Hundreds of amphibian species will become extinct unless a global action plan is put into practice very soon, conservationists warn.
A third of amphibians are now judged to be at risk of extinction
Campaigners are forming an Amphibian Survival Alliance, to raise $400m and carry through a rescue strategy.
More than a third of all amphibian species are said to be in peril.
In a policy statement issued in the journal Science, researchers blame a number of factors including habitat loss, climate change and disease.
"We have a huge crisis but I'm confident we can produce some real results," said Simon Stuart, from Conservation International (CI).
"The questions is: how many species will we lose? Are we going to lose hundreds before we can stabilise the situation or are we going to lose just tens," he told the BBC News website.
"Time is absolutely crucial, and to beat time we need human recourses and expertise, and finance."
Dr Stuart led the Global Amphibian Assessment which reported in 2004. It confirmed the scale of the long-suspected collapse in many populations.
There are almost 6,000 known amphibians, a category which includes frogs, toads, salamanders and caecilians (legless amphibians).
Of these, nearly 2,000 are now judged to be at risk of extinction. Between nine and 122 species have slipped over the edge to oblivion since 1980, when the assessment said the most dramatic declines began.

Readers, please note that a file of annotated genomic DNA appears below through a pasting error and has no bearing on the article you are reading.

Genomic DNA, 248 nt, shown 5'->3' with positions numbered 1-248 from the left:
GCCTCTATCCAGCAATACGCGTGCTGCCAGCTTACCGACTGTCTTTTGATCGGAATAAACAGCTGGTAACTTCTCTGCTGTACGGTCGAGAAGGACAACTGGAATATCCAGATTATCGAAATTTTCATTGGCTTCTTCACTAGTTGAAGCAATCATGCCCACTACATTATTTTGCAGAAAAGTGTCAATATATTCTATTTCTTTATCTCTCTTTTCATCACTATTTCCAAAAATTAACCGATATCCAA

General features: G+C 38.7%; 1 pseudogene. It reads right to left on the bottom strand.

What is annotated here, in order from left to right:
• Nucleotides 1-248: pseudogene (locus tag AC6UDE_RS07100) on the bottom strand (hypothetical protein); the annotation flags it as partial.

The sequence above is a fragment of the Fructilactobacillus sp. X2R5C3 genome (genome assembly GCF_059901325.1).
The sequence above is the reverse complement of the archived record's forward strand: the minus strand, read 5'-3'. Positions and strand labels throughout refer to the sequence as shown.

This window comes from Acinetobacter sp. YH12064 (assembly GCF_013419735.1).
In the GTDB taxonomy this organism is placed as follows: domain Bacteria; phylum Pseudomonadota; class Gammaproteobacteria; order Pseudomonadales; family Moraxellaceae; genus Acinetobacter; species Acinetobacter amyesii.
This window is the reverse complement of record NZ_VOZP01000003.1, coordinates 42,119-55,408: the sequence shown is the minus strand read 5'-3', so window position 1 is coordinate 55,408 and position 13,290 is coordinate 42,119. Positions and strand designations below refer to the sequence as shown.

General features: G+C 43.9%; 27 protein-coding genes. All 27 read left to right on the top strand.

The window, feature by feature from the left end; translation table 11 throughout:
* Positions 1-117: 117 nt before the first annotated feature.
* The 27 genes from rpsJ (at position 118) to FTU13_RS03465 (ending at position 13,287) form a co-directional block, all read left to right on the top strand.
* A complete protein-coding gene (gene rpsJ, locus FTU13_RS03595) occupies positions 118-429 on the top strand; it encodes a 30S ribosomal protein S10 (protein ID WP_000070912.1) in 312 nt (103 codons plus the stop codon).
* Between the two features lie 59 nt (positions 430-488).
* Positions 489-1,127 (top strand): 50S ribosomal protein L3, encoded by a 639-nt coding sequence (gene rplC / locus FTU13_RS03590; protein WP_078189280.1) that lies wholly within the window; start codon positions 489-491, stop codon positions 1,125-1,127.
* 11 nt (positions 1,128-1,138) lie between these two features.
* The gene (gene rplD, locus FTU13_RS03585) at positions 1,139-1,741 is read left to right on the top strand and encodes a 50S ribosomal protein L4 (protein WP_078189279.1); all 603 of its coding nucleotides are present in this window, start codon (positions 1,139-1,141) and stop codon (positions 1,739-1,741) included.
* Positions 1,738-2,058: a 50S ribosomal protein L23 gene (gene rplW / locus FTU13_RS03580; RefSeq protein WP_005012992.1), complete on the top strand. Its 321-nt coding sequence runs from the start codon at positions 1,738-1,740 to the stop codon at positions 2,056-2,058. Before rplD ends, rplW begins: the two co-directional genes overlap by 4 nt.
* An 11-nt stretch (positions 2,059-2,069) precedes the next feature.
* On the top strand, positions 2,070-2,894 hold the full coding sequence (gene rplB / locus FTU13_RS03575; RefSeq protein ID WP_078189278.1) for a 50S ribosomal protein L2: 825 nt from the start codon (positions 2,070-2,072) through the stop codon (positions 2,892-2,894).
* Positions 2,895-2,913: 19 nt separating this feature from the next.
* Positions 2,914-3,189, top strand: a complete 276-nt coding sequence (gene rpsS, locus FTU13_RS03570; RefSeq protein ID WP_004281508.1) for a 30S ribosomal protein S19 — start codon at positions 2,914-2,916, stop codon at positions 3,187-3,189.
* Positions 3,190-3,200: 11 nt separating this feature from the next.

WHAT ARE AMPHIBIANS?
First true amphibians evolved about 250m years ago
Adapted to many different aquatic and terrestrial habitats
Present today on every continent except Antarctica
Undergo metamorphosis, from larvae to adults
The losses are caused by land-use change; commercial overexploitation; invasive species pushing out native amphibians; and a wave of disease.
The situation led to a summit last year being called in Washington DC, where a global action plan was agreed.
In this week's edition of the journal Science, leading conservationists announce the creation of an Amphibian Survival Alliance which will co-ordinate the initiative - pushing forward research, field programmes, captive breeding and making sure the "global crisis" remains at the forefront of policy-making.
The biggest single threat to amphibians at the moment appears to be a fungus, Batrachochytrium dendrobatidis; first identified 1998, it is firmly established in parts of the Americas, Australia and Europe.
The disease which it causes, chytridiomycosis, kills the animals by damaging their sensitive skins, blocking the passage of air and moisture.
In some instances where the spread of this disease was rampant, conservationists would have little choice but to take an "ark" approach", said Dr Stuart.
"The only option we have is to take the most vulnerable species out of the wild and put them in captive holding stations and breed them. It's being done in Panama and Colombia. Some of the rarest species are being plucked out before they go," he explained.
The new alliance will be led by an international secretariat of the Amphibian Specialist Group of the Species Survival Commission of the World Conservation Union, also known as the IUCN.
An initial five-year budget of $400m (£220m) is needed. Longer term, much more will be required.
"It is achievable; it can be done," said Dr Stuart, the senior director of CI's biodiversity assessment unit.
"Some of the money, of course, overlaps with action that needs to take place anyway for biodiversity more broadly, with the focus on conserving key habitats in the wild. Not all of the funds have to be raised under the amphibian name."